The Patient Protection and Affordable Care Act (PPACA) signed into law this spring included
numerous quality improvement provisions and payment delivery system reforms that encourage
collaboration among providers. These initiatives, such as accountable care organizations
(ACOs), depend on providers working together to improve the overall health status of defined
populations of patients. Technology will be an important part of this collaboration, but the data
being shared on medical devices must be accurate and dependable.

Realizing efficiencies:

UDI will also greatly benefit the U.S. healthcare supply chain through increased efficiencies and
improved order accuracy, which will result in substantial savings. Patients will be the ultimate
beneficiaries of a more efficient supply chain system because providers will be able to track
recalled products more accurately and improve the quality, safety and affordability of care they
provide their patients.

In 1996, the Efficient Healthcare Consumer Response (EHCR) released a study
entitled “Improving the Efficiency of the Healthcare Supply Chain” stating that $11 billion
of supply chain costs each year are avoidable process costs, which could be saved through
improved efficiencies. These savings were tied to the adoption of a healthcare identifier,
universal product number, identification standards and electronic data interchange and bar
coding. This study was recently updated by Arizona State researchers and now estimates supply
chain savings at a total of $16 billion annually.

Additionally, a 2009 comprehensive survey entitled “The State of Healthcare Logistics
conducted by researchers at the University of Arkansas found that the average healthcare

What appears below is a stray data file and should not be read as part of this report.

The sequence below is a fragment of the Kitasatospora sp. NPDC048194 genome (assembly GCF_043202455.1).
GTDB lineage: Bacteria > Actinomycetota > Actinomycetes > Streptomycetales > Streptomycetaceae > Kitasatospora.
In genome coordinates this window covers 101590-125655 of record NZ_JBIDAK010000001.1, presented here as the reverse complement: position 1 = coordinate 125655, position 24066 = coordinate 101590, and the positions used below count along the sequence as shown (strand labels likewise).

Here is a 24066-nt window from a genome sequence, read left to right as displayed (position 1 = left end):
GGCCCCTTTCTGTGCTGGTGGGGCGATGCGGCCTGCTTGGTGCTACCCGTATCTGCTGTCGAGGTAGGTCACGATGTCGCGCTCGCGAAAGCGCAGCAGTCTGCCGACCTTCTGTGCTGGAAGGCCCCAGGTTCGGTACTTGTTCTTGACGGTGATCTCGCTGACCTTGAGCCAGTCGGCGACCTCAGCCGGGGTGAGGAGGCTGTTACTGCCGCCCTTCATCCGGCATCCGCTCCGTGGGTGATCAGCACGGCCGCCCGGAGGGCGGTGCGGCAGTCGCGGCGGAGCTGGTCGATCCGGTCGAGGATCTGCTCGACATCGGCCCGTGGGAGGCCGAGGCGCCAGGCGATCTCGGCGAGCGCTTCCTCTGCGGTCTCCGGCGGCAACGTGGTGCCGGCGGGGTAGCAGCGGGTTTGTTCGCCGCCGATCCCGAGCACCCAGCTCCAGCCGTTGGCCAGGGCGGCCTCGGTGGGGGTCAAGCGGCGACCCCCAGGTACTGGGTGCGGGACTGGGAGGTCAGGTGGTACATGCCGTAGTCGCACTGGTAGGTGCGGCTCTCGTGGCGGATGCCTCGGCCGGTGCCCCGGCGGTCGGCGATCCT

provider spends more than $72 million a year on supply-chain functions, which is nearly one-third
of their annual operating budget. UDI is key to the ability of providers to lower their supply
costs.

In closing, we again thank you for the work of the FDA on this important issue and reiterate we
cannot wait any longer. A regulated, mandatory UDI system that is globally harmonized will
ultimately improve patient safety, reduce medical errors, facilitate device recalls, improve device
adverse event reporting and recognize the full potential of EHRs and delivery system reforms.

Sincerely,

Alliance for Advancing Nonprofit Health Care
American Academy of Orthopaedic Surgeons

American Gastroenterological Assn.

American Hospital Assn.

American Medical Student Assn.

American Nurses Assn.

American Urological Assn.

Assn. for Healthcare Resources and Materials Management

Assn. for Professionals in Infection Control and Epidemiology

Catholic Health Assn. of the United States

National Assn. for Continence

Novation

PeaceHealth

Premier

Society for Cardiovascular Angiography and Interventions

Society for Healthcare Epidemiology of America

Texas Health Resources

The Hip Society

The National Assn. of Public Hospitals and Health Systems

The North American Spine Society

University HealthSystem Consortium

VHA Inc.

West Penn Allegheny Health System

West Virginia United Health System

White River Medical Center

The Massachusetts Medical Devices Journal is the online journal of the medical devices industry in the Commonwealth and New England, providing day-to-day coverage of the devices that save lives, the people behind them, and the burgeoning trends and developments within the industry.